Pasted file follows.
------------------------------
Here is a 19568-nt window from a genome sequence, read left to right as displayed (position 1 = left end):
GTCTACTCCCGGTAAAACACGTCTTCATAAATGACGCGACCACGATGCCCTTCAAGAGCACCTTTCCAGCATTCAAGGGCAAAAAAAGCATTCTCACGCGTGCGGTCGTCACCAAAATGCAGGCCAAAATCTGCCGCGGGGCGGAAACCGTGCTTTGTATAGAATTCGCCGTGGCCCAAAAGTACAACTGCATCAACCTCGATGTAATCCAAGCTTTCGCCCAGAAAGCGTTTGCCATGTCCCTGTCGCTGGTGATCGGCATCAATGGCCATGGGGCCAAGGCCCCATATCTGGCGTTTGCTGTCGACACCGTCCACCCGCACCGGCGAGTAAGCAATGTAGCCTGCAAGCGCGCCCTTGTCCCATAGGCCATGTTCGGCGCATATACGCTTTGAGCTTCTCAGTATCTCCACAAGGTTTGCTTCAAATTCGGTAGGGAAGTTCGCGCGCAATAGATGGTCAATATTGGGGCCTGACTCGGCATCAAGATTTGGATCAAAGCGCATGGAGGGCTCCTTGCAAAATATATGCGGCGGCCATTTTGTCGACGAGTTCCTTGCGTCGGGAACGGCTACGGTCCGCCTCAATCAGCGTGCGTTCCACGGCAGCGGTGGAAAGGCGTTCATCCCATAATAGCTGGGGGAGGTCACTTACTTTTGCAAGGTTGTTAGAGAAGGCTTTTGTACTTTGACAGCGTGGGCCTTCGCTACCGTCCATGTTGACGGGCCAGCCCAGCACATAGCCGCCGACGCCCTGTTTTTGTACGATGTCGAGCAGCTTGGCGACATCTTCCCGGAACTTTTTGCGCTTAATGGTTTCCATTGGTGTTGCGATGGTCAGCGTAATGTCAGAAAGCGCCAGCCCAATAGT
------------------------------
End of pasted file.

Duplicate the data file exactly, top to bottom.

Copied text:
Here is a 19568-nt window from a genome sequence, read left to right as displayed (position 1 = left end):
GTCTACTCCCGGTAAAACACGTCTTCATAAATGACGCGACCACGATGCCCTTCAAGAGCACCTTTCCAGCATTCAAGGGCAAAAAAAGCATTCTCACGCGTGCGGTCGTCACCAAAATGCAGGCCAAAATCTGCCGCGGGGCGGAAACCGTGCTTTGTATAGAATTCGCCGTGGCCCAAAAGTACAACTGCATCAACCTCGATGTAATCCAAGCTTTCGCCCAGAAAGCGTTTGCCATGTCCCTGTCGCTGGTGATCGGCATCAATGGCCATGGGGCCAAGGCCCCATATCTGGCGTTTGCTGTCGACACCGTCCACCCGCACCGGCGAGTAAGCAATGTAGCCTGCAAGCGCGCCCTTGTCCCATAGGCCATGTTCGGCGCATATACGCTTTGAGCTTCTCAGTATCTCCACAAGGTTTGCTTCAAATTCGGTAGGGAAGTTCGCGCGCAATAGATGGTCAATATTGGGGCCTGACTCGGCATCAAGATTTGGATCAAAGCGCATGGAGGGCTCCTTGCAAAATATATGCGGCGGCCATTTTGTCGACGAGTTCCTTGCGTCGGGAACGGCTACGGTCCGCCTCAATCAGCGTGCGTTCCACGGCAGCGGTGGAAAGGCGTTCATCCCATAATAGCTGGGGGAGGTCACTTACTTTTGCAAGGTTGTTAGAGAAGGCTTTTGTACTTTGACAGCGTGGGCCTTCGCTACCGTCCATGTTGACGGGCCAGCCCAGCACATAGCCGCCGACGCCCTGTTTTTGTACGATGTCGAGCAGCTTGGCGACATCTTCCCGGAACTTTTTGCGCTTAATGGTTTCCATTGGTGTTGCGATGGTCAGCGTAATGTCAGAAAGCGCCAGCCCAATAGT